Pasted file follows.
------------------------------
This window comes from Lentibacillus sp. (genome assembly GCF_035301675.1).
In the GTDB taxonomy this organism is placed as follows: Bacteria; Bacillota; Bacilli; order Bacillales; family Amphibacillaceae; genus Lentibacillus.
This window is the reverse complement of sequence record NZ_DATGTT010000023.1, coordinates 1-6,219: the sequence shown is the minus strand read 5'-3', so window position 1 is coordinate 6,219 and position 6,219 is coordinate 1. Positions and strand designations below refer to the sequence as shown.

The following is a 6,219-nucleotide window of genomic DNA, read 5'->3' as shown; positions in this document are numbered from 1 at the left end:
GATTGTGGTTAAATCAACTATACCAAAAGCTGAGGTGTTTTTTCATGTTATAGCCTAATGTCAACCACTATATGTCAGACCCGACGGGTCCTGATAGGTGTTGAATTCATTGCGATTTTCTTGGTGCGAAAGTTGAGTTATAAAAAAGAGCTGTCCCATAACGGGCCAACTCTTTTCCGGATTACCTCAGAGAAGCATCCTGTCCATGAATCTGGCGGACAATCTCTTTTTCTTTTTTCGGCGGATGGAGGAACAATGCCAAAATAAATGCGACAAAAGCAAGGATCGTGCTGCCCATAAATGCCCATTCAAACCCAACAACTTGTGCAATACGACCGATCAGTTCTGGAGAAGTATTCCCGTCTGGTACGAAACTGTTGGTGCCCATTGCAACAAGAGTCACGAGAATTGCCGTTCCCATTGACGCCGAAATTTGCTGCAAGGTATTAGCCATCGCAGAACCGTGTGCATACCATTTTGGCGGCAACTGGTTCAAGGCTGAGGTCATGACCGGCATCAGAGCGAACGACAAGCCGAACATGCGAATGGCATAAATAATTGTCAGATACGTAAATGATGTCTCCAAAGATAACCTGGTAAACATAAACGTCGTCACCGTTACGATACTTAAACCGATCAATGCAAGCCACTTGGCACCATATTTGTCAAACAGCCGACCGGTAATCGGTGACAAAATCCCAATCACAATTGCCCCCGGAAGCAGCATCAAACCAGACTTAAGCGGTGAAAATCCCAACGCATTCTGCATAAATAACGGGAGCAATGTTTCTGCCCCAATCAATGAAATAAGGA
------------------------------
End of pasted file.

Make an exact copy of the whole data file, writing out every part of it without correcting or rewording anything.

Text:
This window comes from Lentibacillus sp. (genome assembly GCF_035301675.1).
In the GTDB taxonomy this organism is placed as follows: Bacteria; Bacillota; Bacilli; order Bacillales; family Amphibacillaceae; genus Lentibacillus.
This window is the reverse complement of sequence record NZ_DATGTT010000023.1, coordinates 1-6,219: the sequence shown is the minus strand read 5'-3', so window position 1 is coordinate 6,219 and position 6,219 is coordinate 1. Positions and strand designations below refer to the sequence as shown.

The following is a 6,219-nucleotide window of genomic DNA, read 5'->3' as shown; positions in this document are numbered from 1 at the left end:
GATTGTGGTTAAATCAACTATACCAAAAGCTGAGGTGTTTTTTCATGTTATAGCCTAATGTCAACCACTATATGTCAGACCCGACGGGTCCTGATAGGTGTTGAATTCATTGCGATTTTCTTGGTGCGAAAGTTGAGTTATAAAAAAGAGCTGTCCCATAACGGGCCAACTCTTTTCCGGATTACCTCAGAGAAGCATCCTGTCCATGAATCTGGCGGACAATCTCTTTTTCTTTTTTCGGCGGATGGAGGAACAATGCCAAAATAAATGCGACAAAAGCAAGGATCGTGCTGCCCATAAATGCCCATTCAAACCCAACAACTTGTGCAATACGACCGATCAGTTCTGGAGAAGTATTCCCGTCTGGTACGAAACTGTTGGTGCCCATTGCAACAAGAGTCACGAGAATTGCCGTTCCCATTGACGCCGAAATTTGCTGCAAGGTATTAGCCATCGCAGAACCGTGTGCATACCATTTTGGCGGCAACTGGTTCAAGGCTGAGGTCATGACCGGCATCAGAGCGAACGACAAGCCGAACATGCGAATGGCATAAATAATTGTCAGATACGTAAATGATGTCTCCAAAGATAACCTGGTAAACATAAACGTCGTCACCGTTACGATACTTAAACCGATCAATGCAAGCCACTTGGCACCATATTTGTCAAACAGCCGACCGGTAATCGGTGACAAAATCCCAATCACAATTGCCCCCGGAAGCAGCATCAAACCAGACTTAAGCGGTGAAAATCCCAACGCATTCTGCATAAATAACGGGAGCAATGTTTCTGCCCCAATCAATGAAATAAGGA